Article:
Meteorologist’s job protects his own family and others
Chelsea resident Jim Stefkovich knows his job protects what people hold the most dear –– their families.
“Protecting lives and property is our mission,” said Stefkovich, who is the meteorologist-in–charge at the National Weather Service in Calera..
Calera is one of more than100 sites across the U.S. where upper–air balloons are sent up, all at the same time, twice a day, Stefkovich said. A small box attached to the bottom of the balloon collects weather information and sends it to a super computer in Washington D.C.
The super computer uses the collected data to make computer models to send back to local weather services, where the models are used to follow weather patterns and predict the weather for local areas.
The Calera office is responsible for 39 of Alabama’s 67 counties.
“But we co-ordinate reports with other services,” said Stefkovich. “There are 122 identical weather offices in the United States, and if we were to go down, Huntsville can take over for us, or if the Atlanta service goes down, we can take over for them.”
During severe weather, they issue warnings by clicking a mouse using an interactive map, and this creates a highly detailed, worded warning. They then click the enter button, and the warning goes out to the world.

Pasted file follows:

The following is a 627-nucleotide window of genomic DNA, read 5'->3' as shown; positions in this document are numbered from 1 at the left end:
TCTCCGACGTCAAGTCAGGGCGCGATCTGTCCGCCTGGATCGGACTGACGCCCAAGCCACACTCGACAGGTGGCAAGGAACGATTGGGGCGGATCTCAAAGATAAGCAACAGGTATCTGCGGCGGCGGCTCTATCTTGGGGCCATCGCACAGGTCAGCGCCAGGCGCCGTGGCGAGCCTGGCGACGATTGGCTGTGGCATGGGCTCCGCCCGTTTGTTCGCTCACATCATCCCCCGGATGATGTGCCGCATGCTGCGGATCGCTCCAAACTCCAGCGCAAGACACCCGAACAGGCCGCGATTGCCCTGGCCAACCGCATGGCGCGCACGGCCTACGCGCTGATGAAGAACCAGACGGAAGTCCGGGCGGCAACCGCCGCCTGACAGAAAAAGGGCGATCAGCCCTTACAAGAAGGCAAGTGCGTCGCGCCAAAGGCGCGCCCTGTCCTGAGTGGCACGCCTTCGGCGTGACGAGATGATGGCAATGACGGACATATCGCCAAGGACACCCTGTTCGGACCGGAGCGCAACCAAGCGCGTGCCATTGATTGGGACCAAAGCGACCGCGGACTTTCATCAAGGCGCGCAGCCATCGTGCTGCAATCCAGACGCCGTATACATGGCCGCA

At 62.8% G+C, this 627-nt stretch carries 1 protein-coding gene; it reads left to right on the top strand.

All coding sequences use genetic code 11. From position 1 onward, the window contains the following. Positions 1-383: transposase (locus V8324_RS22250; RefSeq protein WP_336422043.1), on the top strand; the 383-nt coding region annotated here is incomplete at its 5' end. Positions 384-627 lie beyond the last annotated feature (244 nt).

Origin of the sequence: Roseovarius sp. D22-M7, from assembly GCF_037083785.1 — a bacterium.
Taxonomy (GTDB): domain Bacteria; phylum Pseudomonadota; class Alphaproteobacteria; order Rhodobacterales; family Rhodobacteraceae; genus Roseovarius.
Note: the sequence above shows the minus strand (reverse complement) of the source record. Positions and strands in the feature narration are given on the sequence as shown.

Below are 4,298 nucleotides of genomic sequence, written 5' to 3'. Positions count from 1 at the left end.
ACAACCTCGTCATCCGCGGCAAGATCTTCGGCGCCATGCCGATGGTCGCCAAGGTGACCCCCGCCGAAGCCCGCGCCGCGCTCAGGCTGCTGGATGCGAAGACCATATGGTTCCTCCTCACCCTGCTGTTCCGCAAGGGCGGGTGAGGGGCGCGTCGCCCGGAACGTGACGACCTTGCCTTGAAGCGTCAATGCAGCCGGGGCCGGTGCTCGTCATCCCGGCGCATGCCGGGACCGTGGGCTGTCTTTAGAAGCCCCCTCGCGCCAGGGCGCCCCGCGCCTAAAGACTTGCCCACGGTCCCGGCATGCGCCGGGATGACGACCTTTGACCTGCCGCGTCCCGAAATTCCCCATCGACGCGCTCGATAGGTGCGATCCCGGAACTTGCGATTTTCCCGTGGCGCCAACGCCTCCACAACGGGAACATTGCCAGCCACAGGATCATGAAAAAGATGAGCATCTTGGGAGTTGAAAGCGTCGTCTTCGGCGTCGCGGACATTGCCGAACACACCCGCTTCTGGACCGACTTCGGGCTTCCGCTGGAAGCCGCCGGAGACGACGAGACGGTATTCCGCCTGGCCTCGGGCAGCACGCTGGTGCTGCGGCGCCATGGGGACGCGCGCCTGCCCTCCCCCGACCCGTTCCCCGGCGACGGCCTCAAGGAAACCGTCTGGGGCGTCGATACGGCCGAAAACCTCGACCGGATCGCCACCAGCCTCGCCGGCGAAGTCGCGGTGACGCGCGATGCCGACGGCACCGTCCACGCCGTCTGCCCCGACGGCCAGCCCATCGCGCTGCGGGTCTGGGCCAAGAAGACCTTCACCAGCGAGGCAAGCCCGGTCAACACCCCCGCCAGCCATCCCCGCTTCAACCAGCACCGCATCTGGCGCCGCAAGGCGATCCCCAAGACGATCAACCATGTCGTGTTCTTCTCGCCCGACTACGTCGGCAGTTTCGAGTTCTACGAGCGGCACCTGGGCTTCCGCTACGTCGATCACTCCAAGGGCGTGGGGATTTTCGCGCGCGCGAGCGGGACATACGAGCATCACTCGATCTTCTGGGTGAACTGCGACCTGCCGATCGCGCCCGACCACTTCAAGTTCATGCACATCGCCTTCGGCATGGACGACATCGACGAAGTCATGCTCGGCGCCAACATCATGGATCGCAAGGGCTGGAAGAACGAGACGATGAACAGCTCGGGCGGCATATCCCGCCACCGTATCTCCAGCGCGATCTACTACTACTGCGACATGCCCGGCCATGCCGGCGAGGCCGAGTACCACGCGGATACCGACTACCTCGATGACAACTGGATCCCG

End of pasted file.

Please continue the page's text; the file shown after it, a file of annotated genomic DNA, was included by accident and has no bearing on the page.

The 26-member crew at the Calera site takes its own advice about severe weather. Their place of safety is their break room equipped with 8-inch concrete walls and a thick steel door.
“Everyone should have a weather radio to warn them of approaching storms,” said Stefkovich, who assisted in the recent free weather radio distribution at Chelsea City Hall.
Stefkovich started his career in the National Weather Service in 1982. Originally from New Jersey, he worked in several states before coming to Alabama. The National Weather Service had moved from Birmingham to the Shelby County Airport in 1993, he said. He moved to Chelsea and began work in Shelby County in 2005.
Stefkovich said he loves the area and hopes to stay here from now on.